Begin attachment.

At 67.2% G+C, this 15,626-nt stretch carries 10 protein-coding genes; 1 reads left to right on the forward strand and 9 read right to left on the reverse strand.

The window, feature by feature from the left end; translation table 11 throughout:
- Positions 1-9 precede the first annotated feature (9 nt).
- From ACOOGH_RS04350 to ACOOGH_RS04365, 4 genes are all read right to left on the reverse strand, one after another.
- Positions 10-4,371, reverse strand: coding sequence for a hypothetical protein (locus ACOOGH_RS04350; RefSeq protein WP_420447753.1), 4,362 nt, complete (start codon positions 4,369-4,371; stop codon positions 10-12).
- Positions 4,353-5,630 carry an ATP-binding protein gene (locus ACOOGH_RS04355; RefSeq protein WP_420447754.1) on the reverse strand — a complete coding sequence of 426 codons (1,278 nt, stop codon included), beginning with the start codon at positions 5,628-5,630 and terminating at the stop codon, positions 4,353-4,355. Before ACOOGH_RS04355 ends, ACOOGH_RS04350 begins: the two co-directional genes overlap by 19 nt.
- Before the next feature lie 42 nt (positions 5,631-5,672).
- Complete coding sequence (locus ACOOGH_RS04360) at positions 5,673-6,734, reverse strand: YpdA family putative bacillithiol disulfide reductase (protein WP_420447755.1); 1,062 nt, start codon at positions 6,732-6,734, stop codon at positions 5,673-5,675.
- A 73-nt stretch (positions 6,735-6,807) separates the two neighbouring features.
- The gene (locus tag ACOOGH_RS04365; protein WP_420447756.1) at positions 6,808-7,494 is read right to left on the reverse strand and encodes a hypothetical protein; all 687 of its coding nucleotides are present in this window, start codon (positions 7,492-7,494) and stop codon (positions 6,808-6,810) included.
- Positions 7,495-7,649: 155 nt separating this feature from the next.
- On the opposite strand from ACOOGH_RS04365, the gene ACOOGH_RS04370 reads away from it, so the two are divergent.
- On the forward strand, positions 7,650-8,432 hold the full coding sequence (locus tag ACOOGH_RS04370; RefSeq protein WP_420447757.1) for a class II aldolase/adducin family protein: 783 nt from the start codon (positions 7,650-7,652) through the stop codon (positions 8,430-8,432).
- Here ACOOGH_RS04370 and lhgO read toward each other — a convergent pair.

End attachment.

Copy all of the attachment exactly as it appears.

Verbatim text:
At 67.2% G+C, this 15,626-nt stretch carries 10 protein-coding genes; 1 reads left to right on the forward strand and 9 read right to left on the reverse strand.

The window, feature by feature from the left end; translation table 11 throughout:
- Positions 1-9 precede the first annotated feature (9 nt).
- From ACOOGH_RS04350 to ACOOGH_RS04365, 4 genes are all read right to left on the reverse strand, one after another.
- Positions 10-4,371, reverse strand: coding sequence for a hypothetical protein (locus ACOOGH_RS04350; RefSeq protein WP_420447753.1), 4,362 nt, complete (start codon positions 4,369-4,371; stop codon positions 10-12).
- Positions 4,353-5,630 carry an ATP-binding protein gene (locus ACOOGH_RS04355; RefSeq protein WP_420447754.1) on the reverse strand — a complete coding sequence of 426 codons (1,278 nt, stop codon included), beginning with the start codon at positions 5,628-5,630 and terminating at the stop codon, positions 4,353-4,355. Before ACOOGH_RS04355 ends, ACOOGH_RS04350 begins: the two co-directional genes overlap by 19 nt.
- Before the next feature lie 42 nt (positions 5,631-5,672).
- Complete coding sequence (locus ACOOGH_RS04360) at positions 5,673-6,734, reverse strand: YpdA family putative bacillithiol disulfide reductase (protein WP_420447755.1); 1,062 nt, start codon at positions 6,732-6,734, stop codon at positions 5,673-5,675.
- A 73-nt stretch (positions 6,735-6,807) separates the two neighbouring features.
- The gene (locus tag ACOOGH_RS04365; protein WP_420447756.1) at positions 6,808-7,494 is read right to left on the reverse strand and encodes a hypothetical protein; all 687 of its coding nucleotides are present in this window, start codon (positions 7,492-7,494) and stop codon (positions 6,808-6,810) included.
- Positions 7,495-7,649: 155 nt separating this feature from the next.
- On the opposite strand from ACOOGH_RS04365, the gene ACOOGH_RS04370 reads away from it, so the two are divergent.
- On the forward strand, positions 7,650-8,432 hold the full coding sequence (locus tag ACOOGH_RS04370; RefSeq protein WP_420447757.1) for a class II aldolase/adducin family protein: 783 nt from the start codon (positions 7,650-7,652) through the stop codon (positions 8,430-8,432).
- Here ACOOGH_RS04370 and lhgO read toward each other — a convergent pair.